Print Friendly, PDF & Email

Helping Wetlands On the Move

May 26, 2021 | Healthy Habitats, Narragansett Bay, Rhode Island, Reserves, What We Work For

Mary Schoell, a NOAA Digital Coast Fellow, collects marsh elevation data in the field.

Coastal wetland migration—the gradual shift of tidal wetland habitats inland—is a natural process that’s been accelerated by sea level rise. As the U.S. moves to protect 30 percent of our lands and waters by 2030, understanding how to protect the upland areas that these coastal wetlands will move to is critical. A new project is leveraging the science, expertise, and partnership networks of the National Estuarine Research Reserves System (NERRS) to help prepare communities to support coastal wetlands on the move and secure their benefits for future generations.  

“The NERRS is well-situated to facilitate the protection of coastal wetland migration corridors,” says Mary Schoell, project lead and a NOAA Digital Coast Fellow co-hosted by NERRA and Rhode Island’s Narragansett Bay Reserve. “Reserves not only directly contribute to our scientific understanding of wetland migration through research and long-term monitoring, they have strong, on-the-ground partnerships with local decision makers. If Reserve staff aren’t the people working on land acquisition and conservation—and many of them are—they certainly know who is.”

To support the Reserve system’s work, Schoell is undertaking a needs assessment to understand what different Reserves and regions need to protect migration corridors. This work will inform communications products to help meet those needs, as well as guidance for policy-makers and managers.

Although the assessment will not be complete until this summer, common needs are already emerging. For example, in the Southeast, where there is potential to conserve over one million acres of resilient marshes, much of the upland areas are owned by private landowners. As a result, Reserves and their partners in this region need tools and strategies to communicate with these landowners, as well as higher resolution, local mapping data to inform strategic decision-making. Part of Schoell’s work will be connecting Reserves with NOAA data and mapping resources where available.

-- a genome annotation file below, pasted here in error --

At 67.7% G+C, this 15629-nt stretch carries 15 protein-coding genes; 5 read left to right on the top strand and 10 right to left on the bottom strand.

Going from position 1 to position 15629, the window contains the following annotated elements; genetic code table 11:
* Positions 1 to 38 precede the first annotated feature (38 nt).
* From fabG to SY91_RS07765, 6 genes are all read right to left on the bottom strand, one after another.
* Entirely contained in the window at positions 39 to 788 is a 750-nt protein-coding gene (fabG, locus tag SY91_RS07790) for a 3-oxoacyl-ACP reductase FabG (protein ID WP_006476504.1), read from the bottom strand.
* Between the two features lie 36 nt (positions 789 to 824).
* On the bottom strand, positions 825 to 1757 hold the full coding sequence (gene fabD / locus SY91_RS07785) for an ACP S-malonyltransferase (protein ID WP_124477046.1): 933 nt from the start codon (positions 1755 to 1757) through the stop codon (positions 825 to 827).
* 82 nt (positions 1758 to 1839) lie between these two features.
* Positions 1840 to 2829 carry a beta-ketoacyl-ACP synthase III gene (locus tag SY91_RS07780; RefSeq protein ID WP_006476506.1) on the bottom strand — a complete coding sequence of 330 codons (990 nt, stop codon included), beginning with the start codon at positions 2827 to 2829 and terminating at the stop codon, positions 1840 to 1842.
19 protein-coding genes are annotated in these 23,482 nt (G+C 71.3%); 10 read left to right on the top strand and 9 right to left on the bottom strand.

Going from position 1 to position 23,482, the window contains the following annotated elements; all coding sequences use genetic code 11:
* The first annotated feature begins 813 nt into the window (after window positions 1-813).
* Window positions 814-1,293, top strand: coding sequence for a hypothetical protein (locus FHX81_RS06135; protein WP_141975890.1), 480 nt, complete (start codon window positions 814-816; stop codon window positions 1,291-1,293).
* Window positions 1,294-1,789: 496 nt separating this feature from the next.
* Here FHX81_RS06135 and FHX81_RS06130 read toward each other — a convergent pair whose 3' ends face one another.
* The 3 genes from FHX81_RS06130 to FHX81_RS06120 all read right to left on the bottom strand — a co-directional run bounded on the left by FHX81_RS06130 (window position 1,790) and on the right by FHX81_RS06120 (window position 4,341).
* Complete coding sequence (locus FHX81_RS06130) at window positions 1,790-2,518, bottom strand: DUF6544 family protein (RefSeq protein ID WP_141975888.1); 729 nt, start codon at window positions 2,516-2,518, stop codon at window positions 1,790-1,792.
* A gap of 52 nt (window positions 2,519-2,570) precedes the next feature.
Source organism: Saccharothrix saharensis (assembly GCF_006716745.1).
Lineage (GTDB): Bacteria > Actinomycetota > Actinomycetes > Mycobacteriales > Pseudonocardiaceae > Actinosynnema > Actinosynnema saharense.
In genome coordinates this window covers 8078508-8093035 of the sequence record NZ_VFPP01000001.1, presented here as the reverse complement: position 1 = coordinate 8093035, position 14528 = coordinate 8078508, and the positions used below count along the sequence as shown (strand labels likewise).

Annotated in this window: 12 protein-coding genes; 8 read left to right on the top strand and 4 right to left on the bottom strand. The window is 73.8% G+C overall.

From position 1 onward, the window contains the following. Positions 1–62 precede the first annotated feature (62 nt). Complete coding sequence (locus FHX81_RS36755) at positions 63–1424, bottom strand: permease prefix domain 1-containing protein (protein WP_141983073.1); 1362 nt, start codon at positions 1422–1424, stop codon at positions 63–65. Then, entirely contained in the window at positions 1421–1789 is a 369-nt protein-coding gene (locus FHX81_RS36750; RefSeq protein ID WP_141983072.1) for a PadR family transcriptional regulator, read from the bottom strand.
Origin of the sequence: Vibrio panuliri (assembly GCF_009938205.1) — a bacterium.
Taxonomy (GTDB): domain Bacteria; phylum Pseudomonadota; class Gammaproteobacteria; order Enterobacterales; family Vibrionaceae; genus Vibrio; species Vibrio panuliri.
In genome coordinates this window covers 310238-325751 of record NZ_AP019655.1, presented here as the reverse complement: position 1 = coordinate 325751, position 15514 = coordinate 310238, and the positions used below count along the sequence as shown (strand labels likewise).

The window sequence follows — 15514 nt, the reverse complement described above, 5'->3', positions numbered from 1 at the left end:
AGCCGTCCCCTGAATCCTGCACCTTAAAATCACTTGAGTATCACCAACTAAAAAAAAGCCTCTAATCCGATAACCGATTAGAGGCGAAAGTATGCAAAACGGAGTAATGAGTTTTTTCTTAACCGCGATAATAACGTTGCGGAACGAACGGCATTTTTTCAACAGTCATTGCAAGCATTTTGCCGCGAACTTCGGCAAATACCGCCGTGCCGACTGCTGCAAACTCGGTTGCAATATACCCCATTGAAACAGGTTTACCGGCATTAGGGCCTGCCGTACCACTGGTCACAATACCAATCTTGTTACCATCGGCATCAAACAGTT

“I hope to leverage the work Reserves already do to elevate the conversation to a regional and national level, which could translate into more funding,” says Schoell. “We need to understand how best to apply our finite resources towards coastal wetland conservation and restoration.” 

The stakes are high. Coastal wetlands are valuable habitats that store carbon, filter pollutants, protect important fisheries, and shelter coastal infrastructure from storm damage, flooding, and erosion. They’re also threatened: human activities have led to the degradation or loss of 50% of our salt marshes in the last century, and rising seas, stronger storms, more extreme precipitation, and drought are all contributing to their decline.

All 29 National Estuarine Research Reserves experienced at least one moderate, major, or catastrophic climate-related impact from 2009 to 2019—many of which affect wetland condition.

Like many of the challenges created by the impacts of climate change, equity is a critical issue. “How we choose where to conserve land is not a question only of where wetlands are projected to go; it also involves partnerships, money, and people interested in conserving that land. Do we default to areas of lower income?” says Schoell. “More work is needed.”

Once complete, Mary’s work will join a suite of tools the Reserve system provides to advance the goals of efficient, effective marsh conservation and restoration, including the Landscape Scale Marsh Resilience Project, which supports “apples to apples” comparison of tidal marsh condition across broad scales nationwide.

Want more Reserve stories delivered to your inbox? Subscribe to our newsletter.

Share This
What We Work ForHealthy HabitatsHelping Wetlands On the Move